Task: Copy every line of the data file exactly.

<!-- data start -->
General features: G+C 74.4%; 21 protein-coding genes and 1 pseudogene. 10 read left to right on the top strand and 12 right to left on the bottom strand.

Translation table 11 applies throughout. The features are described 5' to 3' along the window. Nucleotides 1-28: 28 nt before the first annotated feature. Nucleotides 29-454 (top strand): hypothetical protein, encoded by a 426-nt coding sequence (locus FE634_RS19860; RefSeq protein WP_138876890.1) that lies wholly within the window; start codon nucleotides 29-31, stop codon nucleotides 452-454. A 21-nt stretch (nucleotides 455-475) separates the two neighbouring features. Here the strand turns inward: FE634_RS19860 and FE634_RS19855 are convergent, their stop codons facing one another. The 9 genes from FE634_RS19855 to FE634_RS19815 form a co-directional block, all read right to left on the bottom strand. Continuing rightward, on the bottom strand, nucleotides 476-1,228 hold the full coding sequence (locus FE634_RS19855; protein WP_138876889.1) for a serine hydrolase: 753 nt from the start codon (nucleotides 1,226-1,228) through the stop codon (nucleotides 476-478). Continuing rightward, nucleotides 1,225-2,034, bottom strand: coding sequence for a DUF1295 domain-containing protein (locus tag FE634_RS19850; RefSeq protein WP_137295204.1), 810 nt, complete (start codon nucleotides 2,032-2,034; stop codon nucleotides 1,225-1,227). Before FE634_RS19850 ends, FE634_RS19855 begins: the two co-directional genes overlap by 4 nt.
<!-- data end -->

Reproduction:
General features: G+C 74.4%; 21 protein-coding genes and 1 pseudogene. 10 read left to right on the top strand and 12 right to left on the bottom strand.

Translation table 11 applies throughout. The features are described 5' to 3' along the window. Nucleotides 1-28: 28 nt before the first annotated feature. Nucleotides 29-454 (top strand): hypothetical protein, encoded by a 426-nt coding sequence (locus FE634_RS19860; RefSeq protein WP_138876890.1) that lies wholly within the window; start codon nucleotides 29-31, stop codon nucleotides 452-454. A 21-nt stretch (nucleotides 455-475) separates the two neighbouring features. Here the strand turns inward: FE634_RS19860 and FE634_RS19855 are convergent, their stop codons facing one another. The 9 genes from FE634_RS19855 to FE634_RS19815 form a co-directional block, all read right to left on the bottom strand. Continuing rightward, on the bottom strand, nucleotides 476-1,228 hold the full coding sequence (locus FE634_RS19855; protein WP_138876889.1) for a serine hydrolase: 753 nt from the start codon (nucleotides 1,226-1,228) through the stop codon (nucleotides 476-478). Continuing rightward, nucleotides 1,225-2,034, bottom strand: coding sequence for a DUF1295 domain-containing protein (locus tag FE634_RS19850; RefSeq protein WP_137295204.1), 810 nt, complete (start codon nucleotides 2,032-2,034; stop codon nucleotides 1,225-1,227). Before FE634_RS19850 ends, FE634_RS19855 begins: the two co-directional genes overlap by 4 nt.